comment by Alicorn · 2009-10-22T14:54:09.467Z · score: 4 (4 votes) · LW(p) · GW(p)

I sort of agree with you, but a lot of illnesses are actually just vulnerabilities to certain other things. For instance, celiac is considered a disaease, but if a celiac patient never lets a grain of wheat pass their lips, they'll suffer no symptoms. As far as I know, AIDS won't kill you if you manage to avoid ever being exposed to any other infectious agent. A clinically significant phobia of spiders would not cause you any discomfort in a spider-free environment. Why couldn't we characterize "susceptibility to assorted causes of death" as an illness of its own?

comment by wedrifid · 2009-10-22T15:19:19.715Z · score: 1 (1 votes) · LW(p) · GW(p)

Not being immortal (in the sense of dying from old age) is obviously an illness

Is the set of all possible fatal illnesses itself an illness? I don't think so; that just seems like a type error.

The explicit cast provided avoids that problem.

It seems reasonable to describe ageing as an illness, particularly the symptoms that can be traced to a specific (and currently universal) biological flaw in cell reproduction.

comment by AdeleneDawner · 2009-10-22T02:30:20.253Z · score: 2 (2 votes) · LW(p) · GW(p)

Boredom is a problem with several solutions. If you actually have trouble functioning without video games specifically, yes, I'd classify that as an illness, along with any other problematic addiction.

comment by Alicorn · 2009-10-22T02:04:37.969Z · score: 1 (1 votes) · LW(p) · GW(p)

You'd want to be immortal even if you were stuck on a desert island? I think we're assuming that "stuck" means "you are stuck and will stay that way".

comment by thomblake · 2009-10-22T19:21:09.363Z · score: 1 (1 votes) · LW(p) · GW(p)

Yes - you'd need to include more particular desert-island circumstances before I'd give up being immortal. Though I was assuming the 'stuck' was temporary, with a limiting case of having to swim / walk across the ocean to get home.

Clearly being stuck on a desert island is also an illness.

comment by AdeleneDawner · 2009-10-21T00:22:17.651Z · score: 1 (1 votes) · LW(p) · GW(p)

The traditional definition of an "illness", I think, is something that would cause you pain even if you were stuck on a desert island. Eg., even if you were stranded in the middle of nowhere, you still wouldn't want to get the flu.

I hope you won't mind terribly if I steal this meme to use elsewhere.

comment by taw · 2009-10-20T08:58:38.078Z · score: 3 (3 votes) · LW(p) · GW(p)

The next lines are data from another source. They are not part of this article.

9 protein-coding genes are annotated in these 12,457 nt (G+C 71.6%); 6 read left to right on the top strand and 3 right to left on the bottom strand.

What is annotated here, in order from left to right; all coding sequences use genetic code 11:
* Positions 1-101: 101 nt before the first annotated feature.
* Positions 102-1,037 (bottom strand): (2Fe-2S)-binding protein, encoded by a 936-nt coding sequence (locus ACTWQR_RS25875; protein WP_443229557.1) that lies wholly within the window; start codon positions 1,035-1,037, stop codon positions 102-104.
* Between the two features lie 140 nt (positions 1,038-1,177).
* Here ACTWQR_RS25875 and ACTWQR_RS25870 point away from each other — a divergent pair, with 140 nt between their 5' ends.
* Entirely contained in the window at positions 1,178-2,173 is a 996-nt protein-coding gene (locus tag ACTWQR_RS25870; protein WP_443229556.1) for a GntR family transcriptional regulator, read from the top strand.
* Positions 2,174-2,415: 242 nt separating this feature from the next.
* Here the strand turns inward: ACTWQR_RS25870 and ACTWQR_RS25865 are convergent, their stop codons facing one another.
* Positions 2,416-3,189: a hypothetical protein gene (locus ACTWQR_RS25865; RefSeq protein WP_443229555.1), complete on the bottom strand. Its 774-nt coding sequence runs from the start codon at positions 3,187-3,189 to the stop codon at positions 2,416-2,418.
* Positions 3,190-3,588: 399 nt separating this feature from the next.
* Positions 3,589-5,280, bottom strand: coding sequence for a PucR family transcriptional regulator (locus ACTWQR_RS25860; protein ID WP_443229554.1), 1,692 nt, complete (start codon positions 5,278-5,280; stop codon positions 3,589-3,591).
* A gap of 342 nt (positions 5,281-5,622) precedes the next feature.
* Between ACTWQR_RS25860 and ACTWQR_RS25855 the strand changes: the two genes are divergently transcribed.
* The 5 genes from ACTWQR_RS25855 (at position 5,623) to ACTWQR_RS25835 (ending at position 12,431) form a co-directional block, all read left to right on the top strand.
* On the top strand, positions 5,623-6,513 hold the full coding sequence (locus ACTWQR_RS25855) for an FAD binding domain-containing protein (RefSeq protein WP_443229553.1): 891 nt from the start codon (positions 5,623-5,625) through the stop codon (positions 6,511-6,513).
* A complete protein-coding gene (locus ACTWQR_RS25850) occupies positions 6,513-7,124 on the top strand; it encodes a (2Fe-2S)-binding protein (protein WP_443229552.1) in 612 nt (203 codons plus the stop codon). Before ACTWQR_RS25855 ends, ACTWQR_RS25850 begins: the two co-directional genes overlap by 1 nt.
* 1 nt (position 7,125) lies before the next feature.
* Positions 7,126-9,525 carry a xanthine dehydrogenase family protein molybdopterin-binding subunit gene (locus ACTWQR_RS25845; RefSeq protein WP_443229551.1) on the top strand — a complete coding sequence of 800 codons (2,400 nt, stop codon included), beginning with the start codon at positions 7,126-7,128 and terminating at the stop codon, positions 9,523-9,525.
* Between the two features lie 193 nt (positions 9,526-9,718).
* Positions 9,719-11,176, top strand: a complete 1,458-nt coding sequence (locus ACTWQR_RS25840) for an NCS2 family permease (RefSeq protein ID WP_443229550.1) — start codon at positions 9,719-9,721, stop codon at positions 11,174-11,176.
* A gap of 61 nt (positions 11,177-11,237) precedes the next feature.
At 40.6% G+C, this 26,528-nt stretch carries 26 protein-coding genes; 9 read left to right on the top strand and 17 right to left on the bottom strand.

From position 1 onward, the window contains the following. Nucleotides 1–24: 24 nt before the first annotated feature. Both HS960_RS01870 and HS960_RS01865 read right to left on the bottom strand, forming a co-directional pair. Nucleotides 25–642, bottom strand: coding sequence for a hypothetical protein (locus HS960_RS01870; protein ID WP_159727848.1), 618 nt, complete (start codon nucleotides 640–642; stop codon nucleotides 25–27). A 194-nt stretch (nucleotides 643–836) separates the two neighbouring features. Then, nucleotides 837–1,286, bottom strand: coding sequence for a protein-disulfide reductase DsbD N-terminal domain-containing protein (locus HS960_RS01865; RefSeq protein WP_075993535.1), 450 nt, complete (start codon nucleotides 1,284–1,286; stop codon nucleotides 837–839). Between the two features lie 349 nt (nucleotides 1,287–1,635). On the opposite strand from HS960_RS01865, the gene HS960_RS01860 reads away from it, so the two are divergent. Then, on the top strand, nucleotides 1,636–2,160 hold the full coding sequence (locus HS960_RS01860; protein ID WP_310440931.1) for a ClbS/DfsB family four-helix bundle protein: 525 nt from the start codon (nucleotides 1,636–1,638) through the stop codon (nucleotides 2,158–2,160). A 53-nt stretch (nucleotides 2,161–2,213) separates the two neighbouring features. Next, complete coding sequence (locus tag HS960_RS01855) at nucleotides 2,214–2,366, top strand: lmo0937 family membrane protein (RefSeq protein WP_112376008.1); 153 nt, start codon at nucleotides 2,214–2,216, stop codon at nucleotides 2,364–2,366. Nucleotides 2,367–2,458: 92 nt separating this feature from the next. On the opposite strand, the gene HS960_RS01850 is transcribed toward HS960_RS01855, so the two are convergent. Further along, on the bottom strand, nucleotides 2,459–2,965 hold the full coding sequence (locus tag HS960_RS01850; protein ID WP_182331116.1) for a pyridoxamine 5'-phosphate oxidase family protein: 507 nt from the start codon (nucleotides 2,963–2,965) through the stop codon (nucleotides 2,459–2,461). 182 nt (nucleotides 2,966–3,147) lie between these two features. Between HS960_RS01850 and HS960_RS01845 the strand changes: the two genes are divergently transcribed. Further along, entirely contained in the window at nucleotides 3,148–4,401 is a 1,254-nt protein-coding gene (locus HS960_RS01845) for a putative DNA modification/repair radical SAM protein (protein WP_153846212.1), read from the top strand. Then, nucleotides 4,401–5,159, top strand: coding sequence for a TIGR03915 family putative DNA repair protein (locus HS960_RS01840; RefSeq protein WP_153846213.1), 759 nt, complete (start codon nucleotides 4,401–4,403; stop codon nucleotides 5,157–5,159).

Wikipedia says:

A "disease" or "medical condition" is an abnormal condition of an organism that impairs bodily functions, associated with specific symptoms and signs.

The key word is abnormal. If something is naturally common in humans, and doesn't impair any bodily functions, it shouldn't really count as a "disease". Like being short, as a matter of fact.

FDA has these views, as they only approve treatment of people with specific shortness-causing disorders, or within 1.2% of most extreme shortness (which is highly atypical). If people pursuing height expand this band to bottom 50% of current population, or bottom 80% of historical record, and redefine it as an illness, then it will be a lie, as a matter of fact.

Even better case is premature ejaculation, which is estimated to "affect" 30%-70% of American males. It doesn't impair any bodily functions. So it's factually incorrect to claim it's an illness.

comment by retiredurologist · 2009-10-22T16:32:12.216Z · score: 3 (3 votes) · LW(p) · GW(p)

Re: premature ejaculation, see The sooner the better. There is excellent therapy for those who desire it, but ironically the SSRI's that work so effectively to delay ejaculation were developed to treat depression, for which their effectiveness is the same as placebo. Yet, they are FDA-approved for treatment of the latter, not the former.

comment by DanArmak · 2009-10-20T15:42:16.534Z · score: 2 (2 votes) · LW(p) · GW(p)

within 1.2% of most extreme shortness (which is highly atypical)

There always are the 1.2% shortest people. We'd end up making the whole population infinitely tall :-) They should define it as "at least X deviations below mean". I would support that.

comment by alyssavance · 2009-10-20T15:39:05.379Z · score: 2 (2 votes) · LW(p) · GW(p)